Payments via ‘konbini’ and debit card fail to catch up.
Three-fourths of Japanese consumers admitted that credit cards are still their preferred payment method in a development that derails the cashless adoption in the cash-reliant country, according to a report by Worldpay.
‘Konbini’ or a local payment method where users purchase goods online and pay at nearby convenience stores is the top payment method for a third (35%) followed by only 20% who embrace debit cards.
Mobile payments have a huge market in Japan especially as there will be an estimated 68.8 million smartphone users by 2022. The report noted, however, that players need to act fast and beef up their cybersecurity controls to capture the country's tech-savvy demographic.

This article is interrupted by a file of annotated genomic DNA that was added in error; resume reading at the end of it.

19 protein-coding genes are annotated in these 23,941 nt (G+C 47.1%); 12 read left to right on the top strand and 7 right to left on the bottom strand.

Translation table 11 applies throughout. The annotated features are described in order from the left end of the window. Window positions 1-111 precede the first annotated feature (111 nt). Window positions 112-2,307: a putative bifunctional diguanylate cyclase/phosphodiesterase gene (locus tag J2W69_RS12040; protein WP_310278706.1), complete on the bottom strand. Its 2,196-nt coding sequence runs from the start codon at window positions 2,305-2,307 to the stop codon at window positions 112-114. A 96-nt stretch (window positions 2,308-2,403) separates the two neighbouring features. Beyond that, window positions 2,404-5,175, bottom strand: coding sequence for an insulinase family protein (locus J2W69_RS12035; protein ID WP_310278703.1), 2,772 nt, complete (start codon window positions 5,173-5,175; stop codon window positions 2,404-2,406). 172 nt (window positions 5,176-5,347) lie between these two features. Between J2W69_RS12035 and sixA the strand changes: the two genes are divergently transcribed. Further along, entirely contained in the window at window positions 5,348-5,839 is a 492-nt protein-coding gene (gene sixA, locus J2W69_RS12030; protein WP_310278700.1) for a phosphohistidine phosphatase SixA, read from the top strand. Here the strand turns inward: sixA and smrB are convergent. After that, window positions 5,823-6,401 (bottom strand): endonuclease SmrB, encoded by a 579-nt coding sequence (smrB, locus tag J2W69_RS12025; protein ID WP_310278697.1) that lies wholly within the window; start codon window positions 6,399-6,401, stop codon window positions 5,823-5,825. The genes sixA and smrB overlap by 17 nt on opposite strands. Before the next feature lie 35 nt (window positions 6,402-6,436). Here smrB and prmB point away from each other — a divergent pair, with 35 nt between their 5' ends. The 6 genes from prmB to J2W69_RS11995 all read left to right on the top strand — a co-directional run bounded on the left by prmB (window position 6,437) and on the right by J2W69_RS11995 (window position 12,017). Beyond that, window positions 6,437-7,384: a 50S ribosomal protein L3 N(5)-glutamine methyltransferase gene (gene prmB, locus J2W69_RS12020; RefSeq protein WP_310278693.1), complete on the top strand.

“With their mobile savviness comes a slightly higher than average concern with how secure the payment process is. As a result, offering biometric authentication is seen as a desirable security feature,” the report’s authors noted.
The government has been working overtime to reduce reliance on cash as it sets a target of doubling cashless settlements including credit, debit and e-money to 40% of transactions over the next ten years as part of “Society 5.0” strategy.
The country’s top lenders, Mizuho, Mitsubishi UFJ Financial Group Inc. and Sumitomo Mitsui Financial Group Inc., have also agreed to unify QR code specifications to provide greater convenience to merchants and customers as they speed up the cashless shift before the 2020 Olympics.
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